According to NAS (2006), most faculty, men and women, hold 11 common beliefs about women and science. These beliefs were at the root of much of the implicit bias in US academic institutions despite the evidence showing they were myths. However, these beliefs shaped—and continue to shape—departmental and institutional culture at universities, as well as policy. Which beliefs have you heard on grounds?
For scholars across many disciplines, the first step in changing organizational culture is “bias literacy”. We are all familiar with literacy as a way to isolate a particular knowledge area (reading, writing, or statistics) and provide measures of competency. But it is also a set of expectations for individual and organizational behavior among people who share a culture [Sevo and Chubin 2008]. Bias Literacy means the ability to recognize our own biases as individuals and then take action to set new expectations for ourselves and the organization [Carnes et al 2012.]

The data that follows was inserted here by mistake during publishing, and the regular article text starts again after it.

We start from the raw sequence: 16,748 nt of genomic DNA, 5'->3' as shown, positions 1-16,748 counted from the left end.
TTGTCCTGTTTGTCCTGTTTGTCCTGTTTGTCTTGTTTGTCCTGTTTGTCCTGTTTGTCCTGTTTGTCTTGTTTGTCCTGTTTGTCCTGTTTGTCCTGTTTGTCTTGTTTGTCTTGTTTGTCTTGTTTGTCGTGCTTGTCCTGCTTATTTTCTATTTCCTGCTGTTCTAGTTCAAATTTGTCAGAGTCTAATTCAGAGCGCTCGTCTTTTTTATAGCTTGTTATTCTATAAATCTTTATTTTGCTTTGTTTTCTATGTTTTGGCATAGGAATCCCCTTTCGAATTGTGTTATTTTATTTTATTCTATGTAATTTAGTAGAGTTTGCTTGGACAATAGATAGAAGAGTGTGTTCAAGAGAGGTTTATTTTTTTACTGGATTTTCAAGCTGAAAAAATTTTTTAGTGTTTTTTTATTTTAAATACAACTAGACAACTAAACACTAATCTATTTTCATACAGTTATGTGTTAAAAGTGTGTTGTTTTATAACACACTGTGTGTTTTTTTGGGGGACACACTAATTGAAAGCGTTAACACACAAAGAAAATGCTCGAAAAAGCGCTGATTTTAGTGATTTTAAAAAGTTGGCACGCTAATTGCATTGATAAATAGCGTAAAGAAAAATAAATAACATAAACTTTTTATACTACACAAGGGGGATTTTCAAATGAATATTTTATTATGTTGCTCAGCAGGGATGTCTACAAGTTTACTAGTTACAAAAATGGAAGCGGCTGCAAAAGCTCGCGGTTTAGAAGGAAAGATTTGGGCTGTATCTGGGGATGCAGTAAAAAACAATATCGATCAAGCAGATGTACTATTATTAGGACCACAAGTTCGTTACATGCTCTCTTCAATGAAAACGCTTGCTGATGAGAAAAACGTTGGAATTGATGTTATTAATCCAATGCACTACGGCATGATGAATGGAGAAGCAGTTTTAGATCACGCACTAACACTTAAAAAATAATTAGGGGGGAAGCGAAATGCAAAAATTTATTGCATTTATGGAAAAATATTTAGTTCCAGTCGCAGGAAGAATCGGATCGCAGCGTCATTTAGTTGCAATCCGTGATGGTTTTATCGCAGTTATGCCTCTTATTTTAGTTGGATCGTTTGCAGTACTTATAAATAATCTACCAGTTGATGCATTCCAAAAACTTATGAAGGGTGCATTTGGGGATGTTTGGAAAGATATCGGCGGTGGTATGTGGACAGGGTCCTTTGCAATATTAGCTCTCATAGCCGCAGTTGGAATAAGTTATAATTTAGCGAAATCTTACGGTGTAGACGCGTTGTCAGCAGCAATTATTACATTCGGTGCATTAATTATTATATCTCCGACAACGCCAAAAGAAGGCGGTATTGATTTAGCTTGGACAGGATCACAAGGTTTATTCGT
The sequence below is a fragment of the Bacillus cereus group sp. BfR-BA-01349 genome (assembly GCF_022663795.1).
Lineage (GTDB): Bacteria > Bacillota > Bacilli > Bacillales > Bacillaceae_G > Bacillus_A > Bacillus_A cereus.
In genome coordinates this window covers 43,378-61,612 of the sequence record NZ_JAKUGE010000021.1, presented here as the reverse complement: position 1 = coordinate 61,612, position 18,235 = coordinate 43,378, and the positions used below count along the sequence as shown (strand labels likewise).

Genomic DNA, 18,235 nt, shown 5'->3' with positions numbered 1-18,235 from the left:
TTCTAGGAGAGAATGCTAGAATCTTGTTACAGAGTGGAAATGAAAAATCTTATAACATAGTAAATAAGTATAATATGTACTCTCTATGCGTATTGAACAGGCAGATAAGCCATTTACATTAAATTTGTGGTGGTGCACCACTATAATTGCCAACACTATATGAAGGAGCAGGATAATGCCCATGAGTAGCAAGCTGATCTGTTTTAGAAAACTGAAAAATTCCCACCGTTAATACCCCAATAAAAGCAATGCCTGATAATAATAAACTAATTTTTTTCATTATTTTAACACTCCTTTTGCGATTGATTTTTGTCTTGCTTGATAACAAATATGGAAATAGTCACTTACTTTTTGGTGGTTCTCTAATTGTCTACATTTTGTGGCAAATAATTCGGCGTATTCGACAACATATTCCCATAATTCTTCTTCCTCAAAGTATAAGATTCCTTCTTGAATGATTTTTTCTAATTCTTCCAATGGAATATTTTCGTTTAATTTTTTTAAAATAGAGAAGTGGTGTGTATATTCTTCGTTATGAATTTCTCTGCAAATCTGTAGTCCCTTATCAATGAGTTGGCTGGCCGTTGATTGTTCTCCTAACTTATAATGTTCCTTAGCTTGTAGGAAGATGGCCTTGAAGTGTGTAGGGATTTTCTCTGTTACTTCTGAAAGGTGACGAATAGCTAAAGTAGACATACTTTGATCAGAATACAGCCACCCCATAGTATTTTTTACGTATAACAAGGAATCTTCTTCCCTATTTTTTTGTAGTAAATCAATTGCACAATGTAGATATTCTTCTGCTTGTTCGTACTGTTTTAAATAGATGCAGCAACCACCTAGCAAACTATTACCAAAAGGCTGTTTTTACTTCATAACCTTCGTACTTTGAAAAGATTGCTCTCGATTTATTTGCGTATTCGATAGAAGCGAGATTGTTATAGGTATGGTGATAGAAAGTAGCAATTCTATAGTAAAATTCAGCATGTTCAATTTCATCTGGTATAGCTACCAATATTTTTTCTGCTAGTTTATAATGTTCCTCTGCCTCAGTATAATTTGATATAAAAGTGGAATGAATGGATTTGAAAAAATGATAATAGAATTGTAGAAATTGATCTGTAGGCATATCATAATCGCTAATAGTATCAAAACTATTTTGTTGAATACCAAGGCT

The stages of bias literacy mirror adult learning theory. Click on each stage to see a definition, examples, and to learn more.
How to Recognize Gender Bias: the first step in Bias Literacy
Learn to recognize these six types of gender bias to reach a greater bias literacy. Mouse over the quote below and see the type and definition of the gender bias.
“She has two small children, so she won’t have the same level of dedication and time commitment to her research and teaching as this other candidate.”
“I don’t know about this candidate. She was extremely self-assured and arrogant during the interview. I’m not sure she’s willing to be collaborative or serve on committees.”
“The University seeks an innovative, productive scholar working on the cutting edge of their discipline to join the X department.”
“Police officer or nurse—which job do you immediately consider female?”
At the start of a meeting, a committee member says, “As a search committee, we are charged with hiring a cutting edge scholar willing to take intellectual risks. Let’s get started.”
“There aren’t a lot of women in this field because you need strong math skills. So are you sure you want to major in this?”